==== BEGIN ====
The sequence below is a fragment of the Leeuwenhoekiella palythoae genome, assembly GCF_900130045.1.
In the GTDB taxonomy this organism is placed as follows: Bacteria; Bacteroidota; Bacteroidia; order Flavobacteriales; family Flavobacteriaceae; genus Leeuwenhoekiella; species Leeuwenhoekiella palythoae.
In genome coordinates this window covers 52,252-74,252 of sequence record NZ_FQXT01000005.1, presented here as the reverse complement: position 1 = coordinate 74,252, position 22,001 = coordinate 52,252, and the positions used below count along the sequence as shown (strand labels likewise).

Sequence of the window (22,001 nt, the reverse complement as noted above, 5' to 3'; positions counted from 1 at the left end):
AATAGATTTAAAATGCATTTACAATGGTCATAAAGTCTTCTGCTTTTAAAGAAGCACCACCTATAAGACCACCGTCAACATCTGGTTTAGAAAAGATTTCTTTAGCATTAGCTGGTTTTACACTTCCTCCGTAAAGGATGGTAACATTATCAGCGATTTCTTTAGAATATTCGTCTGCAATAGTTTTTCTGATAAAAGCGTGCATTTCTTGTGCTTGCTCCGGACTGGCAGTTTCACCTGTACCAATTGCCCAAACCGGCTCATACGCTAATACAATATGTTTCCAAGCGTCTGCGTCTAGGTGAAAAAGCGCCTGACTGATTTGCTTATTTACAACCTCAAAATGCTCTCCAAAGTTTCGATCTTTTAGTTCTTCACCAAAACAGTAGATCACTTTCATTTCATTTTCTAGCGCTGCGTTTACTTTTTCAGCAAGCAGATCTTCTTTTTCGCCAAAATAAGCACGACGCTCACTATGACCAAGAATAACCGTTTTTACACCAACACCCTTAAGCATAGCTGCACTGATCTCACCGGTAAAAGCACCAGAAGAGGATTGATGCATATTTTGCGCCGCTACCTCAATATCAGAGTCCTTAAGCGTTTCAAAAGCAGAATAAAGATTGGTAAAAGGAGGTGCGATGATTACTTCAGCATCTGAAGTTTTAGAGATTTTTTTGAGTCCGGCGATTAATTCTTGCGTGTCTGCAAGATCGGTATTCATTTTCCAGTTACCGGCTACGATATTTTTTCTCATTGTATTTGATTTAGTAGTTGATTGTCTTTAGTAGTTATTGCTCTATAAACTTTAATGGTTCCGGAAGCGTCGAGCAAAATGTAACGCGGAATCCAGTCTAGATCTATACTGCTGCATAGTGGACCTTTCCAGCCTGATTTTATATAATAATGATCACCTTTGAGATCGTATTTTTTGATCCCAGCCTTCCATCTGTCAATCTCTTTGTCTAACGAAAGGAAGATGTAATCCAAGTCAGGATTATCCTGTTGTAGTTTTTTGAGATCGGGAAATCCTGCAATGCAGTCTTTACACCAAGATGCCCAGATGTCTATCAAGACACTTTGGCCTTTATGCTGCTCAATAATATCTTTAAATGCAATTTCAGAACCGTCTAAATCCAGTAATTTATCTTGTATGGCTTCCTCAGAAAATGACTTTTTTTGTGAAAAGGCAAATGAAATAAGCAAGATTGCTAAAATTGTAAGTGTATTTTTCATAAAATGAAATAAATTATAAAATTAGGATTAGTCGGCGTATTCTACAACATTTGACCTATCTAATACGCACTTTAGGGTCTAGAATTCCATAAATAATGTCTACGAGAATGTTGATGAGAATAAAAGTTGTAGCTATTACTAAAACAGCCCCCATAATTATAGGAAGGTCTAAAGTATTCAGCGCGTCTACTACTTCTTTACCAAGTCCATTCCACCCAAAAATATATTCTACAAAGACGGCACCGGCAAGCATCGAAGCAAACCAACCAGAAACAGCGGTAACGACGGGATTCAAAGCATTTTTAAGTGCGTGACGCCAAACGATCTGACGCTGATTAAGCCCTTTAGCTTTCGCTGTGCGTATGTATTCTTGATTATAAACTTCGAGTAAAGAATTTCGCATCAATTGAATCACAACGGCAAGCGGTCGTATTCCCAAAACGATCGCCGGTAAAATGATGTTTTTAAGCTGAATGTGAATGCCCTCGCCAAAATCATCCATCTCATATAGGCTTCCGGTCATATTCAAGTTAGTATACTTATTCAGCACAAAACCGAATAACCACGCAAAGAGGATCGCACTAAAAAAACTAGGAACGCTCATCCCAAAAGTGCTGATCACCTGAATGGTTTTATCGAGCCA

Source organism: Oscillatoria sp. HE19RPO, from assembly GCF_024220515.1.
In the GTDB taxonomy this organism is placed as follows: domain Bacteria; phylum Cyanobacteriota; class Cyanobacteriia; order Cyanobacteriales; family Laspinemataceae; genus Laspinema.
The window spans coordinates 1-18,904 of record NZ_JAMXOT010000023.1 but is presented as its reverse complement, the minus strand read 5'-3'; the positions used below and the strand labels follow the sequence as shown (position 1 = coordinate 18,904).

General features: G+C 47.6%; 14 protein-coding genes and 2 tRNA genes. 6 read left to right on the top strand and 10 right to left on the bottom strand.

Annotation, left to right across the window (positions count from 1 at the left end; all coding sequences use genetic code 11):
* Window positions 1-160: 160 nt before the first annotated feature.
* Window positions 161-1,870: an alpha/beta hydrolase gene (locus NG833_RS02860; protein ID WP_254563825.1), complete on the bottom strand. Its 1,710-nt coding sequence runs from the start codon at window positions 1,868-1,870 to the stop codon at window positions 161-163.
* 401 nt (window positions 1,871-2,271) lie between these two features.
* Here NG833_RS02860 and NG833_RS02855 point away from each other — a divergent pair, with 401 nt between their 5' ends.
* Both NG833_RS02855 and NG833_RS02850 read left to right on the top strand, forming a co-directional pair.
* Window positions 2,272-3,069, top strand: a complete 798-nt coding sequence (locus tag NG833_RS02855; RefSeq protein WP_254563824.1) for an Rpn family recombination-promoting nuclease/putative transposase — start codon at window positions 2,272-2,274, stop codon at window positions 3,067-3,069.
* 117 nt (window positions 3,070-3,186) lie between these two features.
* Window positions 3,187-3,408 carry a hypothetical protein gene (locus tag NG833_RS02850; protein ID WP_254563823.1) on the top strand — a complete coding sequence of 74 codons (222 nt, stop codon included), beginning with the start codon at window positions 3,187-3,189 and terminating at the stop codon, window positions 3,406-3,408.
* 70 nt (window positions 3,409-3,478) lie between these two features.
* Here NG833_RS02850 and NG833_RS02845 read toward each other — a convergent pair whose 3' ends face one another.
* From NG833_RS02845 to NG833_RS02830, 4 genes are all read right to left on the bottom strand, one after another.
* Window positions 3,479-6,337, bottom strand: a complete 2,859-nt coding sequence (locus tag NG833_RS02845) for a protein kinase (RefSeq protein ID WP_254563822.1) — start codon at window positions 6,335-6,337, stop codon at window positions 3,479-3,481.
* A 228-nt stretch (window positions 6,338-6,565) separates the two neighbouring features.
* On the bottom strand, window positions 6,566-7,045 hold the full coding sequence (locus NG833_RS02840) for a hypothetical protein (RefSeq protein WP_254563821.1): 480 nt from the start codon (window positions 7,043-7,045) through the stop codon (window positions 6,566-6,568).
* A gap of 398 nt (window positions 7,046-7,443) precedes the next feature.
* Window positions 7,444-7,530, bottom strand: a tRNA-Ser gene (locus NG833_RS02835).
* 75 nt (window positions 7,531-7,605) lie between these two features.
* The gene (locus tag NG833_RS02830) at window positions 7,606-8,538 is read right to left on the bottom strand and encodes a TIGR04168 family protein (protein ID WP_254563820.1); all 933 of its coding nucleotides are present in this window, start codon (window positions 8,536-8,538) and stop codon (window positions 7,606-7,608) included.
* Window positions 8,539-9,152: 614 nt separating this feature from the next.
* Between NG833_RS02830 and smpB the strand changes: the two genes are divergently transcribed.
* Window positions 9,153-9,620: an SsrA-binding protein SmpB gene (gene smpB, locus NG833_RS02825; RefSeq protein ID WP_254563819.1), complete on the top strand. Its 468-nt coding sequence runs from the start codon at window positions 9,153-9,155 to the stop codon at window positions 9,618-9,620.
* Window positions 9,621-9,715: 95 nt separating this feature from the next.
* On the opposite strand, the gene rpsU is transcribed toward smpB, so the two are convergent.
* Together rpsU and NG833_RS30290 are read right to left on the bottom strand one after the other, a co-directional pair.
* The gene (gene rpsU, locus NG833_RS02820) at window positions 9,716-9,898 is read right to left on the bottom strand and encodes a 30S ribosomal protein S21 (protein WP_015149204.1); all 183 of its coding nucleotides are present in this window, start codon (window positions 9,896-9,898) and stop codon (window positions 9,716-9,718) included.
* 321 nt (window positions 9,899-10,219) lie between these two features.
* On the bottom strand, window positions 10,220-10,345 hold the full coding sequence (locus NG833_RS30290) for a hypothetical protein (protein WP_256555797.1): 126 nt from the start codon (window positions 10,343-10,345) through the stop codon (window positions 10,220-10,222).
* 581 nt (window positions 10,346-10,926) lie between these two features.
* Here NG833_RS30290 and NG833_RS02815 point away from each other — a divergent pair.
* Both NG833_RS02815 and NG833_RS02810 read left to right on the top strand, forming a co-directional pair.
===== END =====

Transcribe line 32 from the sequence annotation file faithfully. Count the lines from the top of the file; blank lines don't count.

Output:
* Window positions 9,621-9,715: 95 nt separating this feature from the next.